Considered to be the dry season across South Africa, October is probably one of the best months to visit.

There is great game viewing at all the parks and it is also a great time of the year to combine your safari experience with some of the winelands in Cape Town.

The daily temperatures across the country are pleasant with little to no rain expected across the country.

As November and December start approaching rains start returning towards the Northern part of the country, which can mean some rain on Safari. Summer is in full swing with the days being hot, with spectacular thunderstorms building up late in the afternoons.

Towards December the bush starts getting its green vibrant colors back as a result of the rains, and seasonal waterholes start filling up once again.

Christmas and New Years are incredible times of the year to spend in the bush as a family and is certainly worth combining with South Africa's beautiful coastline.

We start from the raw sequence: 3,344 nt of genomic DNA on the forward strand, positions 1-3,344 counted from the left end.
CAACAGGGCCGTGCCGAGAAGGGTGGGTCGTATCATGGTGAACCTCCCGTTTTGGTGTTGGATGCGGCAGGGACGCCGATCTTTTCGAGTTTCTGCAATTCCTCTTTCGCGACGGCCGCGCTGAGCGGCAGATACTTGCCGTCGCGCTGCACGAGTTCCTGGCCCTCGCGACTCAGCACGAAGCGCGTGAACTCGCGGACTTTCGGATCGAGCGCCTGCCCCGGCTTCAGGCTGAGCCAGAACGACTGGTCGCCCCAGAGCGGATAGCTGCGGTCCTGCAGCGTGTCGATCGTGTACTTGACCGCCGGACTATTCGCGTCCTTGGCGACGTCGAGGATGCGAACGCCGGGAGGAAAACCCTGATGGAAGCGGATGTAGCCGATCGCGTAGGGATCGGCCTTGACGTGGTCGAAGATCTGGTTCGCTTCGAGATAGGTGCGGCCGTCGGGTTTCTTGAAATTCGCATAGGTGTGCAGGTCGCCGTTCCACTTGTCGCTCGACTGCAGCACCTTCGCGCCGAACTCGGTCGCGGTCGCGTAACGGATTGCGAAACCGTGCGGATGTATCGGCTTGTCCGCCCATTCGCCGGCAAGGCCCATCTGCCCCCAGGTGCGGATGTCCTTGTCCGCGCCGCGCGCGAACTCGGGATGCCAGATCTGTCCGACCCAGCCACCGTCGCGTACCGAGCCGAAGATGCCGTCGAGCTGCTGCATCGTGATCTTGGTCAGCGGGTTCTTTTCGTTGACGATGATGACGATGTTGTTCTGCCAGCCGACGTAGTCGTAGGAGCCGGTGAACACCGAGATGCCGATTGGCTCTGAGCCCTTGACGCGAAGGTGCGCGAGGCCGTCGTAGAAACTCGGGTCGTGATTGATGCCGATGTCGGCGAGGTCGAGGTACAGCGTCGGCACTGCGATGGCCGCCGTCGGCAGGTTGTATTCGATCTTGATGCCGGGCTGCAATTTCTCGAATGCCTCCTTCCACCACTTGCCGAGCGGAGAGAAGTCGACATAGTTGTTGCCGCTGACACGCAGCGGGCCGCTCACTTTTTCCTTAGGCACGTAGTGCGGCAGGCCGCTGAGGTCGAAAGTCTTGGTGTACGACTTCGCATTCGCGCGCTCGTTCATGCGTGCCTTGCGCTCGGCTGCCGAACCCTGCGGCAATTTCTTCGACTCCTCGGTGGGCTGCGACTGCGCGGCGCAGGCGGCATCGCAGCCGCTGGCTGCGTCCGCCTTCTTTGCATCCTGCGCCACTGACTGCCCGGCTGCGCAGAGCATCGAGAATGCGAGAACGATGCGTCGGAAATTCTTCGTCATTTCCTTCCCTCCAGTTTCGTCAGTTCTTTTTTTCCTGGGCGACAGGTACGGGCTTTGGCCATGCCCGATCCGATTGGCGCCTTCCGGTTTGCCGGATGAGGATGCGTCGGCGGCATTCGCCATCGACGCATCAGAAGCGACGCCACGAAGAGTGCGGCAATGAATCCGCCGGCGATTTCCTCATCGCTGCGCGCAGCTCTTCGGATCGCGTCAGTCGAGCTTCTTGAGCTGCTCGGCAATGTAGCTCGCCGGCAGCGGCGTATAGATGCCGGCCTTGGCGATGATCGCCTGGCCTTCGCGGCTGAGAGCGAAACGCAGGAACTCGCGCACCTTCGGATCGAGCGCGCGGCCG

If you can handle the heat, Botswana is great at this time of year. The heat drives the game towards the watering holes, swelling herds and making life easier for the predators as they hang out around the lakes and rivers. Chobe and the Linyanti see vast herds of elephant, while the Okavango Delta offers the herds a permanent source of water. Chitabe Reserve in the southern Delta and the herds in the Linyanti are awesome sights, while the Boteti River area south of Maun sees large build-ups of game on its banks.

The rains usually start arriving in November and December, bringing a great deal of relief to the wildlife with seasonal waterholes filling up again.

This is a great destination to combine with South Africa during this time of the year.


October to December is arguably one of the best times to visit Zambia's South Luangwa National Park. As with Botswana, the daily temperatures are very high during this time of the year, but if you don't mind the heat, you will be rewarded with some fantastic game viewing.